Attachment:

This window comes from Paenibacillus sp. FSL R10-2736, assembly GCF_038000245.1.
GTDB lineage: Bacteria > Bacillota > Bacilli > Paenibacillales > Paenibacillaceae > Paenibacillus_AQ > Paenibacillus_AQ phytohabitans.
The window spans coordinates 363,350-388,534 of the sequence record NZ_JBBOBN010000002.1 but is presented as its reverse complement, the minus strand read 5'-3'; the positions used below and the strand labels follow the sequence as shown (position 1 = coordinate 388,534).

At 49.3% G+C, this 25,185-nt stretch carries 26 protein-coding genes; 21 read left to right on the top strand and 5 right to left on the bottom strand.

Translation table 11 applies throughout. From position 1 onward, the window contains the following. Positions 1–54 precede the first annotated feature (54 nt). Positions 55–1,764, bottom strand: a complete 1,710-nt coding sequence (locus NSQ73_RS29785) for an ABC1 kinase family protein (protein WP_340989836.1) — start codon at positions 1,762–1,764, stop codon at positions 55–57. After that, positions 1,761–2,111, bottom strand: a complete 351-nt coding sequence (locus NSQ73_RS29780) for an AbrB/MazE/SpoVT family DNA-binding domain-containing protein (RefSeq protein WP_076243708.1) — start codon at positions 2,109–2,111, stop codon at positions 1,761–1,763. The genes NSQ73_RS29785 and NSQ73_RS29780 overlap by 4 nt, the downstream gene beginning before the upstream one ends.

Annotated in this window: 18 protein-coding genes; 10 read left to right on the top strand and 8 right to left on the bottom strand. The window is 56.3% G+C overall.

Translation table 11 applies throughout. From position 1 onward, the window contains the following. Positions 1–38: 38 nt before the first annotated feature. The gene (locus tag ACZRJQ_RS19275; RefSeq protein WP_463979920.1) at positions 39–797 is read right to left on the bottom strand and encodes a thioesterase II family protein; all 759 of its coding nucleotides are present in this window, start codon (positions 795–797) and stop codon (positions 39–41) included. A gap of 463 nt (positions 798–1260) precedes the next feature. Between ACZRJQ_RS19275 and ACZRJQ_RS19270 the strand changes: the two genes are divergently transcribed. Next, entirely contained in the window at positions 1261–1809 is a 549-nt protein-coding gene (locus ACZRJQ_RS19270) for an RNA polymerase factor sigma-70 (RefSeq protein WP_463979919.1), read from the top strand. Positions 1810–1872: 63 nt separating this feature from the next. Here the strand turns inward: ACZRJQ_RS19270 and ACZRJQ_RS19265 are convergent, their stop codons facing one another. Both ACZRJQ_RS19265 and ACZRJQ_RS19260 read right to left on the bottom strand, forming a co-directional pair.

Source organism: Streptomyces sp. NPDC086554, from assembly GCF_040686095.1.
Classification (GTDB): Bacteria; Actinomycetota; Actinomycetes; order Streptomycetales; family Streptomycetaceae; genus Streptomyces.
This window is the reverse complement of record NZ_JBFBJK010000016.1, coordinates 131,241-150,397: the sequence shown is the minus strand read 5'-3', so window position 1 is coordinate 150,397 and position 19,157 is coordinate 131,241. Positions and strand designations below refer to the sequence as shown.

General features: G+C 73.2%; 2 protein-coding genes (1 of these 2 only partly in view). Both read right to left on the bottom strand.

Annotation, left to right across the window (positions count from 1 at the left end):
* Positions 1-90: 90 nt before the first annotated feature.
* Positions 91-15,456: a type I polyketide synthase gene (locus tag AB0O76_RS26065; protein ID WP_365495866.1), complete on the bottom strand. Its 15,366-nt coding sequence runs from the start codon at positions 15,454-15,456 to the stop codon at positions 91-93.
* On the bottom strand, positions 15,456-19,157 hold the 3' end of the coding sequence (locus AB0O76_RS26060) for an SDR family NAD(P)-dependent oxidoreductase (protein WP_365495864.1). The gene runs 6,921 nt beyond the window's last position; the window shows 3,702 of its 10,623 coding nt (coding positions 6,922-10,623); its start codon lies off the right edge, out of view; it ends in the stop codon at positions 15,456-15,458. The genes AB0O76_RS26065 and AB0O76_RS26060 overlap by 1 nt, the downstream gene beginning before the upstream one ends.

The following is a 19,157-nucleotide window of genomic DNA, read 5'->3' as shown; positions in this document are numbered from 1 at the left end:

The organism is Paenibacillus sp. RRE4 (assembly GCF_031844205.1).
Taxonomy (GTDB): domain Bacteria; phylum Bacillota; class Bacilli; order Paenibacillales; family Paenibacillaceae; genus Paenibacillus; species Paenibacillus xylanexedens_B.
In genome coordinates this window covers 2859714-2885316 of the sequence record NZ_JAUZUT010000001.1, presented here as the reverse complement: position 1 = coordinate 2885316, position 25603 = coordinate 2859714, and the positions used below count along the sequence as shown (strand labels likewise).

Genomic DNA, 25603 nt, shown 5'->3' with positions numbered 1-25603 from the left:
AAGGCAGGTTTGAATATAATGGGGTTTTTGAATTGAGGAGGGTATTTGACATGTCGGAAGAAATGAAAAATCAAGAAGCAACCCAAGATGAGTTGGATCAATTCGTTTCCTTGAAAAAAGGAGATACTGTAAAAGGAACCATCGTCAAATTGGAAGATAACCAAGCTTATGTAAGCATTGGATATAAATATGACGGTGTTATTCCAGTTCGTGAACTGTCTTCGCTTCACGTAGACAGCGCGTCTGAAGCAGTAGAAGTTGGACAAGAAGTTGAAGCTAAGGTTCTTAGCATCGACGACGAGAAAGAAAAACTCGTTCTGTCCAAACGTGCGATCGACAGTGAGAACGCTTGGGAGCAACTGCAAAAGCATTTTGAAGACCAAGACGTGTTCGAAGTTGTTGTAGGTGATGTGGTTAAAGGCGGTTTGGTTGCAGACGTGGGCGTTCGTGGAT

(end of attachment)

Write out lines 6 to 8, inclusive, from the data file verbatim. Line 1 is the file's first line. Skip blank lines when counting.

Annotated in this window: 18 protein-coding genes; 10 read left to right on the top strand and 8 right to left on the bottom strand. The window is 56.3% G+C overall.

Translation table 11 applies throughout. From position 1 onward, the window contains the following. Positions 1–38: 38 nt before the first annotated feature. The gene (locus tag ACZRJQ_RS19275; RefSeq protein WP_463979920.1) at positions 39–797 is read right to left on the bottom strand and encodes a thioesterase II family protein; all 759 of its coding nucleotides are present in this window, start codon (positions 795–797) and stop codon (positions 39–41) included. A gap of 463 nt (positions 798–1260) precedes the next feature. Between ACZRJQ_RS19275 and ACZRJQ_RS19270 the strand changes: the two genes are divergently transcribed. Next, entirely contained in the window at positions 1261–1809 is a 549-nt protein-coding gene (locus ACZRJQ_RS19270) for an RNA polymerase factor sigma-70 (RefSeq protein WP_463979919.1), read from the top strand. Positions 1810–1872: 63 nt separating this feature from the next. Here the strand turns inward: ACZRJQ_RS19270 and ACZRJQ_RS19265 are convergent, their stop codons facing one another. Both ACZRJQ_RS19265 and ACZRJQ_RS19260 read right to left on the bottom strand, forming a co-directional pair.

Source organism: Streptomyces sp. NPDC086554, from assembly GCF_040686095.1.